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Child Psychiatrist /Adult Psychiatrist

Understanding the Availability of Mental Telehealth Services

During the coronavirus pandemic, public health measures and restrictions impacted in-person health care visits, leading to a surge in telehealth services as a way of accessing assessment and treatment. Particularly in mental health care, telehealth saw a significant rise, and usage remains high even post-pandemic. However, despite the increased utilization of telehealth services, there's a limited understanding of the availability and structure of these services.


Telehealth Services

What did the researchers do?


In an NIMH-funded study, researchers led by Jonathan Cantor, Ph.D. , of the RAND Corporation investigated the availability of different types of telehealth services and the time it took patients to access telehealth care.


Between December 2022 and March 2023, researchers contacted more than 1,900 outpatient mental health care facilities to ask about telehealth services. The underlying sample came from outpatient mental health treatment facilities, not individual practitioners.


The researchers used a secret shopper approach, using a script that mirrored information a prospective patient might ask when inquiring about telehealth services. The secret shoppers asked about the availability of telehealth services for treating major depressive disorder, generalized anxiety disorder, or schizophrenia. They also asked about the specific services offered via telehealth (behavioral therapy, medication management, diagnostic services) and the number of days they would have to wait before having their first telehealth appointment. Both men and women served as secret shoppers, and the names used by the shoppers were chosen to reflect a variety of racial and ethnic backgrounds.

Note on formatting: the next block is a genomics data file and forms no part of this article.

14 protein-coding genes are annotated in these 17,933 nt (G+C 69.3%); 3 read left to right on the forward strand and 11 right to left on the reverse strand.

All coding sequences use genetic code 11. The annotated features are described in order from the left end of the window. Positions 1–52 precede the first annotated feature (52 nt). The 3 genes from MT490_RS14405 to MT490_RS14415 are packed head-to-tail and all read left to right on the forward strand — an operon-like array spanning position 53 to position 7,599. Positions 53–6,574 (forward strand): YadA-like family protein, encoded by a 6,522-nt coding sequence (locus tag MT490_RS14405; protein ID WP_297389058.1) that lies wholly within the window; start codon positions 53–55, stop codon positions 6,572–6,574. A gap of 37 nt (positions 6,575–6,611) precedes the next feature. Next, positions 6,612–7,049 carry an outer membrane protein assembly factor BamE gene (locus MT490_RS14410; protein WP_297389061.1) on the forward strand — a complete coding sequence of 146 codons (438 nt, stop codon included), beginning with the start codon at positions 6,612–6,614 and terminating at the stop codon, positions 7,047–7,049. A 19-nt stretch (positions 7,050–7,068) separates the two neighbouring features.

What did the researchers find?


Out of the more than 1,900 facilities contacted, the researchers received replies from 1,404. Among these, 1,221 were accepting new patients. Of those 1,221 facilities, 80% (980) offered telehealth services. Out of the 980 treatment facilities that offered telehealth services:


  • 97% provided counseling services

  • 77% provided medication management

  • 96% provided diagnostic services


Among the facilities that responded to the telehealth question, the researchers found:


  • Not-for-profit and for-profit private treatment facilities were more likely to offer telehealth services than public treatment facilities.

  • Treatment facilities in metropolitan areas were more likely than non-urban areas to offer medication management but less likely to offer diagnostic services.

  • The average wait time for a telehealth appointment was 14 days (ranging from 4 to 75 days, depending on the facility contacted).


What do the findings mean?


The researchers found that some of the facilities they initially reached out to for information did not respond, suggesting that people looking for any type of mental health care may experience barriers to accessing it.


Of the facilities that did respond, most were accepting new patients, and most provided telehealth services; however, the availability of those services and the type of care offered varied by location and state. This suggests there may be disparities in access to telehealth services across the United States.


The researchers note that telehealth services and availability may differ at health centers not included in this study and that the availability of technology that makes telehealth possible—such as broadband services—was not examined in this analysis.


Note: This article originally appeared on NIMH.

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